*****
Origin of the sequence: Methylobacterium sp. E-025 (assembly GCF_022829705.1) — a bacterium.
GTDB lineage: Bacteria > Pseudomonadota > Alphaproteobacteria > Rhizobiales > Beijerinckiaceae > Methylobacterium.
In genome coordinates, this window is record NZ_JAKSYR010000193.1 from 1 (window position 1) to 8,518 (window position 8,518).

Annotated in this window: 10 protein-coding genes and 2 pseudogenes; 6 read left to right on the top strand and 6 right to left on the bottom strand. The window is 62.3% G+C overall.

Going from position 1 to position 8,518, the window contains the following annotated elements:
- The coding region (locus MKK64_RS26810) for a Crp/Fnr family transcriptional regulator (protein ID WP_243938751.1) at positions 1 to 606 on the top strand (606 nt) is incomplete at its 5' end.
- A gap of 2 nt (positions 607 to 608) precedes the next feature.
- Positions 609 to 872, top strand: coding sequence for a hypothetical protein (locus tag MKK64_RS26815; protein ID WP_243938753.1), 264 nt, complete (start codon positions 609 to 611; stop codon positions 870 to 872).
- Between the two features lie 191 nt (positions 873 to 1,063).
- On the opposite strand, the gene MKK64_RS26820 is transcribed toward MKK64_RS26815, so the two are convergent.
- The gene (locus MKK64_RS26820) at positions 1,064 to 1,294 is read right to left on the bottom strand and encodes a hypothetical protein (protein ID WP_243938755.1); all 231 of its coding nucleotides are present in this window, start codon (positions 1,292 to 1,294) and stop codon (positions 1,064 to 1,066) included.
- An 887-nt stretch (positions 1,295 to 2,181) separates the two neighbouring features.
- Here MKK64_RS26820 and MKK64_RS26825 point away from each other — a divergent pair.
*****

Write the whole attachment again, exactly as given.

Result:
Origin of the sequence: Methylobacterium sp. E-025 (assembly GCF_022829705.1) — a bacterium.
GTDB lineage: Bacteria > Pseudomonadota > Alphaproteobacteria > Rhizobiales > Beijerinckiaceae > Methylobacterium.
In genome coordinates, this window is record NZ_JAKSYR010000193.1 from 1 (window position 1) to 8,518 (window position 8,518).

Annotated in this window: 10 protein-coding genes and 2 pseudogenes; 6 read left to right on the top strand and 6 right to left on the bottom strand. The window is 62.3% G+C overall.

Going from position 1 to position 8,518, the window contains the following annotated elements:
- The coding region (locus MKK64_RS26810) for a Crp/Fnr family transcriptional regulator (protein ID WP_243938751.1) at positions 1 to 606 on the top strand (606 nt) is incomplete at its 5' end.
- A gap of 2 nt (positions 607 to 608) precedes the next feature.
- Positions 609 to 872, top strand: coding sequence for a hypothetical protein (locus tag MKK64_RS26815; protein ID WP_243938753.1), 264 nt, complete (start codon positions 609 to 611; stop codon positions 870 to 872).
- Between the two features lie 191 nt (positions 873 to 1,063).
- On the opposite strand, the gene MKK64_RS26820 is transcribed toward MKK64_RS26815, so the two are convergent.
- The gene (locus MKK64_RS26820) at positions 1,064 to 1,294 is read right to left on the bottom strand and encodes a hypothetical protein (protein ID WP_243938755.1); all 231 of its coding nucleotides are present in this window, start codon (positions 1,292 to 1,294) and stop codon (positions 1,064 to 1,066) included.
- An 887-nt stretch (positions 1,295 to 2,181) separates the two neighbouring features.
- Here MKK64_RS26820 and MKK64_RS26825 point away from each other — a divergent pair.